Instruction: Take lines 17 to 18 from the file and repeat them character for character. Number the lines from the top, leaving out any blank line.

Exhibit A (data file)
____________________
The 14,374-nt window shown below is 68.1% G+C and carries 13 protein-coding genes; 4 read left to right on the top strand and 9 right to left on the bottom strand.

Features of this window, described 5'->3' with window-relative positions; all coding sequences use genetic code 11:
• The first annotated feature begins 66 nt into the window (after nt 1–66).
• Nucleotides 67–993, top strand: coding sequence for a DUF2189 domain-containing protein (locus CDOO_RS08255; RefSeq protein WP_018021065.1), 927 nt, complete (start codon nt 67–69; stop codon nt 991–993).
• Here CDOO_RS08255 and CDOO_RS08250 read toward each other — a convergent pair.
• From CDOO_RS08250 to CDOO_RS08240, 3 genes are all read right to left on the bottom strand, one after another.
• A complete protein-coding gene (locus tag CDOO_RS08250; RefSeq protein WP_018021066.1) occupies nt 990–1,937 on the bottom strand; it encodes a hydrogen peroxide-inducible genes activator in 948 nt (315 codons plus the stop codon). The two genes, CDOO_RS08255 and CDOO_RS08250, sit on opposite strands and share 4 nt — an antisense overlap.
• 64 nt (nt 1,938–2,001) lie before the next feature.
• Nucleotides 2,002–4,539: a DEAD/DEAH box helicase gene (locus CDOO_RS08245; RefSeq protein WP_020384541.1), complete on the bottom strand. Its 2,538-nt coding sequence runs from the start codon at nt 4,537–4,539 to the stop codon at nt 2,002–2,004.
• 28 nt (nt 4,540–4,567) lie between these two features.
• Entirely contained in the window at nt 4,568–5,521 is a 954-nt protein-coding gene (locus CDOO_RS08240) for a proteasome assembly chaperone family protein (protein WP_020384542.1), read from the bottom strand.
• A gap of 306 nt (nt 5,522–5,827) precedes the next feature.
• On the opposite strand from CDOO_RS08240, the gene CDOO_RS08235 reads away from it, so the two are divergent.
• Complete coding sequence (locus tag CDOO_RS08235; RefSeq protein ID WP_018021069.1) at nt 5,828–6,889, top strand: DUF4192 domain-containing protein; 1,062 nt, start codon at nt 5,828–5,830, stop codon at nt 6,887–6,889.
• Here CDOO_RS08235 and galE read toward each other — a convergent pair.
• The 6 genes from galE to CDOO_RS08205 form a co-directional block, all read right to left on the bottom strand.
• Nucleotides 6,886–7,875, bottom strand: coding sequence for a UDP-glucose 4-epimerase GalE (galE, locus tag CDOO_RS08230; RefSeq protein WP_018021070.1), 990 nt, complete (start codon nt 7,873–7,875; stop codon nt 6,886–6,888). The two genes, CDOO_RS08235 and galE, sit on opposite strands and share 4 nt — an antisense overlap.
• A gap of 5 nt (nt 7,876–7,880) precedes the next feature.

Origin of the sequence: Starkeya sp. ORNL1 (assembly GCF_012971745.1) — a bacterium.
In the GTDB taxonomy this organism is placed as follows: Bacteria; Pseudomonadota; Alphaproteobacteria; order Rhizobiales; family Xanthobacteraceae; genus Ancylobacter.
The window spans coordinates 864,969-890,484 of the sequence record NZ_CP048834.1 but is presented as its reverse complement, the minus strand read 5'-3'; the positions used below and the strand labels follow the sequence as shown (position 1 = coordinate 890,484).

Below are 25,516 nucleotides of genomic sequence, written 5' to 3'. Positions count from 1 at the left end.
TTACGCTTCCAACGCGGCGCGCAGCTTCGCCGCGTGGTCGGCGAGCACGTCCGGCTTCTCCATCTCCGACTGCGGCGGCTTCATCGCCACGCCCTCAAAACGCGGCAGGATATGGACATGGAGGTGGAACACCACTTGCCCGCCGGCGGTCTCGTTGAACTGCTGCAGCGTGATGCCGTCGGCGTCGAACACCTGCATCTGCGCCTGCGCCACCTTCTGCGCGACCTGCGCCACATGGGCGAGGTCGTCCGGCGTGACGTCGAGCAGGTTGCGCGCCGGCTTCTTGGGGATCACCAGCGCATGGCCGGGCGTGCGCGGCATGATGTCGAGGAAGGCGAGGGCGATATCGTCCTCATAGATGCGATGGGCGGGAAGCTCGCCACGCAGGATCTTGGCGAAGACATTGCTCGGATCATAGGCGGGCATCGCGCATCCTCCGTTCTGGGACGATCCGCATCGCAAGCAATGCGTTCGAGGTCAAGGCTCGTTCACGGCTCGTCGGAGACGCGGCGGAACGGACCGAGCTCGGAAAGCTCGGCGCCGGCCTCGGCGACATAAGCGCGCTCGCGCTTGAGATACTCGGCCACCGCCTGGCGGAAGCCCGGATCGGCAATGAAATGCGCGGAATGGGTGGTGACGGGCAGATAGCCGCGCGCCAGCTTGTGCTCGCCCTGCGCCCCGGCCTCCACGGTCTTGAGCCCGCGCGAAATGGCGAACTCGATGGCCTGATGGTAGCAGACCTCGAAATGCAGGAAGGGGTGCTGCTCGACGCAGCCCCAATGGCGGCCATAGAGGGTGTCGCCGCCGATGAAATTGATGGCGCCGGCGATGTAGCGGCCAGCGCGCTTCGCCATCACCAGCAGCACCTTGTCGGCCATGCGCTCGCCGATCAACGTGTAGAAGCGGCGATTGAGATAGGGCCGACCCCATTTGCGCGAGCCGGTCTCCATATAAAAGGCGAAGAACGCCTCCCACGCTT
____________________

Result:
• Nucleotides 6,886–7,875, bottom strand: coding sequence for a UDP-glucose 4-epimerase GalE (galE, locus tag CDOO_RS08230; RefSeq protein WP_018021070.1), 990 nt, complete (start codon nt 7,873–7,875; stop codon nt 6,886–6,888). The two genes, CDOO_RS08235 and galE, sit on opposite strands and share 4 nt — an antisense overlap.
• A gap of 5 nt (nt 7,876–7,880) precedes the next feature.